An alternative pathway for survival is to form so-called ecomorphs and thus adapt to environmental conditions and habitats7. Ecomorphs are characterized by a genetic variety within a species or a variety of several species exposing the same phenotypic features, due to the adaptation to a local ecology. One prominent example of a species represented by many ecomorphs since prehistoric periods is the grey wolf (Canis lupus). The wolf is a mobile carnivore with an opportunistic diet8, and can occupy different trophic niches, best exemplified by Late Pleistocene wolves, which were characterized by two different dietary habits9,10.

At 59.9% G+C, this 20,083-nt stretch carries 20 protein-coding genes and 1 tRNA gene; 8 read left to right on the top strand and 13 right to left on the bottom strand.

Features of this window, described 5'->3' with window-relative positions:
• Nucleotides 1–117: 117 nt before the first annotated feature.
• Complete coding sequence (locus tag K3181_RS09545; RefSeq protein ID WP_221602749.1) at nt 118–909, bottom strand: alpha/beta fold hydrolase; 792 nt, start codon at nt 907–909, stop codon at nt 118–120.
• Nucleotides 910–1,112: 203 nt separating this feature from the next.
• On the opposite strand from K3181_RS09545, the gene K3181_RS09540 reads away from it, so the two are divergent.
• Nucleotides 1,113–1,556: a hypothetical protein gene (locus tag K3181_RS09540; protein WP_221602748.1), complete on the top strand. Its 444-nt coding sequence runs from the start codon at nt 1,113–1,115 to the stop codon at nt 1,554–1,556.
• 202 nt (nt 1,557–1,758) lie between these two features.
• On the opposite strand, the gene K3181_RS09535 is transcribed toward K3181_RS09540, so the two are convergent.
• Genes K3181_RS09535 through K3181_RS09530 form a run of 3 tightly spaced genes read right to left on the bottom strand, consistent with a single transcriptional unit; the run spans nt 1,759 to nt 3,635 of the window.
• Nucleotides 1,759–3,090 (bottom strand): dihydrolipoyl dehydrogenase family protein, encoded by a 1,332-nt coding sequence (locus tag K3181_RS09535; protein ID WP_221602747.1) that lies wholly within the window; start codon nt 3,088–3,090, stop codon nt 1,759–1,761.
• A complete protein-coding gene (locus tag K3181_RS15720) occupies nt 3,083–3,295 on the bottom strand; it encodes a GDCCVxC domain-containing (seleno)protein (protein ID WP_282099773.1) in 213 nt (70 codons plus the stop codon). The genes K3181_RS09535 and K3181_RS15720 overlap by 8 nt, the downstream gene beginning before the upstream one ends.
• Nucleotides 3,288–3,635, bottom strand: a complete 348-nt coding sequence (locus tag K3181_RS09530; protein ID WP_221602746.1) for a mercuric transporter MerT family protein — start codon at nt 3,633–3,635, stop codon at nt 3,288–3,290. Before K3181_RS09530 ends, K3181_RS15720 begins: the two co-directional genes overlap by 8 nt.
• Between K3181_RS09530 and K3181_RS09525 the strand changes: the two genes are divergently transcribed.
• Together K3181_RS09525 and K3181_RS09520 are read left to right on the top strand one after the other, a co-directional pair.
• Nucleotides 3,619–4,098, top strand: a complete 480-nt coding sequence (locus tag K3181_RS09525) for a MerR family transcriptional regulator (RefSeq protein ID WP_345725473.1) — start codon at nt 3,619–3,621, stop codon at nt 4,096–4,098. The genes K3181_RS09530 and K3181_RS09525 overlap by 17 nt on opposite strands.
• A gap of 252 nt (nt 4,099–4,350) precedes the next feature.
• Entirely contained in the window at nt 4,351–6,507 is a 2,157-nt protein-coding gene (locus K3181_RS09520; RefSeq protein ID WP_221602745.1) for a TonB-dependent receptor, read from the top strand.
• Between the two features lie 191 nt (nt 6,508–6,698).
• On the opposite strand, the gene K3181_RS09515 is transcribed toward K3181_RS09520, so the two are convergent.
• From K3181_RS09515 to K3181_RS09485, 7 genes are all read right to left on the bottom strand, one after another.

During the Late Pleistocene, as humans became more numerous and intrusive11,12,13,14, they started to re-shape their local environment and thereby became a driving factor within the landscape providing artificial ecological and dietary (= trophic) niches15,16,17. The concept of humans as niche constructors is vividly debated and recently contributed to our understanding of domestication18,19. This debate includes the origin of modern dogs, which may have occurred intentionally by pet-keeping, a side-effect of goal-orientated domestication, or unintentionally (self-domestication), when humans created a niche for commensal scavengers with their food waste. The uniting element of these theories is the subsequent selection for tameness and reduced fear, resulting in decreased wariness and aggression, high tolerance of penning, and sexual precocity20,21.